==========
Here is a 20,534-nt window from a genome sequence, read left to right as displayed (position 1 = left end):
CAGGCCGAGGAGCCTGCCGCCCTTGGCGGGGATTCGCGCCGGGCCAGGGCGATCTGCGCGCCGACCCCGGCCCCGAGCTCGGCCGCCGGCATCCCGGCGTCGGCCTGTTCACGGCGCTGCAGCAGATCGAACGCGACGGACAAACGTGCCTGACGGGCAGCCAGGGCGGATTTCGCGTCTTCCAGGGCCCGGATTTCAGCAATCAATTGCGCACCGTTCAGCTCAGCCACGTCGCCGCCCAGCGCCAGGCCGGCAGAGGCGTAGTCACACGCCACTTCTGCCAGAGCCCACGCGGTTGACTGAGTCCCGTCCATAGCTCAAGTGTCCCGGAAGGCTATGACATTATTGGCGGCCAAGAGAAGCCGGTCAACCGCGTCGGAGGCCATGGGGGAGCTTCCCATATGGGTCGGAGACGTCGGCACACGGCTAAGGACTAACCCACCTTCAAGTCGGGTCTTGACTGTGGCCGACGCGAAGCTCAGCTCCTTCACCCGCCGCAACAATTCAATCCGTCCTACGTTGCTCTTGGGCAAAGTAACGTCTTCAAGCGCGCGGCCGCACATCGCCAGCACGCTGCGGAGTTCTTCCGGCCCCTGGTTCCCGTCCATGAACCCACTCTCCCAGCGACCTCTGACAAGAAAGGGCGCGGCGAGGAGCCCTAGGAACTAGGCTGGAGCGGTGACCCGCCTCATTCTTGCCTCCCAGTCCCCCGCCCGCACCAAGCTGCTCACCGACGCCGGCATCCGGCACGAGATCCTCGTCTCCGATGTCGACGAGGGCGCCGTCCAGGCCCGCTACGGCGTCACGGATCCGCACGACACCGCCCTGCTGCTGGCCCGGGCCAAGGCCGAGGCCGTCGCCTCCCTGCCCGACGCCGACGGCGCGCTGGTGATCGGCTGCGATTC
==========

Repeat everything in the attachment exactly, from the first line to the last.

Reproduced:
Here is a 20,534-nt window from a genome sequence, read left to right as displayed (position 1 = left end):
CAGGCCGAGGAGCCTGCCGCCCTTGGCGGGGATTCGCGCCGGGCCAGGGCGATCTGCGCGCCGACCCCGGCCCCGAGCTCGGCCGCCGGCATCCCGGCGTCGGCCTGTTCACGGCGCTGCAGCAGATCGAACGCGACGGACAAACGTGCCTGACGGGCAGCCAGGGCGGATTTCGCGTCTTCCAGGGCCCGGATTTCAGCAATCAATTGCGCACCGTTCAGCTCAGCCACGTCGCCGCCCAGCGCCAGGCCGGCAGAGGCGTAGTCACACGCCACTTCTGCCAGAGCCCACGCGGTTGACTGAGTCCCGTCCATAGCTCAAGTGTCCCGGAAGGCTATGACATTATTGGCGGCCAAGAGAAGCCGGTCAACCGCGTCGGAGGCCATGGGGGAGCTTCCCATATGGGTCGGAGACGTCGGCACACGGCTAAGGACTAACCCACCTTCAAGTCGGGTCTTGACTGTGGCCGACGCGAAGCTCAGCTCCTTCACCCGCCGCAACAATTCAATCCGTCCTACGTTGCTCTTGGGCAAAGTAACGTCTTCAAGCGCGCGGCCGCACATCGCCAGCACGCTGCGGAGTTCTTCCGGCCCCTGGTTCCCGTCCATGAACCCACTCTCCCAGCGACCTCTGACAAGAAAGGGCGCGGCGAGGAGCCCTAGGAACTAGGCTGGAGCGGTGACCCGCCTCATTCTTGCCTCCCAGTCCCCCGCCCGCACCAAGCTGCTCACCGACGCCGGCATCCGGCACGAGATCCTCGTCTCCGATGTCGACGAGGGCGCCGTCCAGGCCCGCTACGGCGTCACGGATCCGCACGACACCGCCCTGCTGCTGGCCCGGGCCAAGGCCGAGGCCGTCGCCTCCCTGCCCGACGCCGACGGCGCGCTGGTGATCGGCTGCGATTC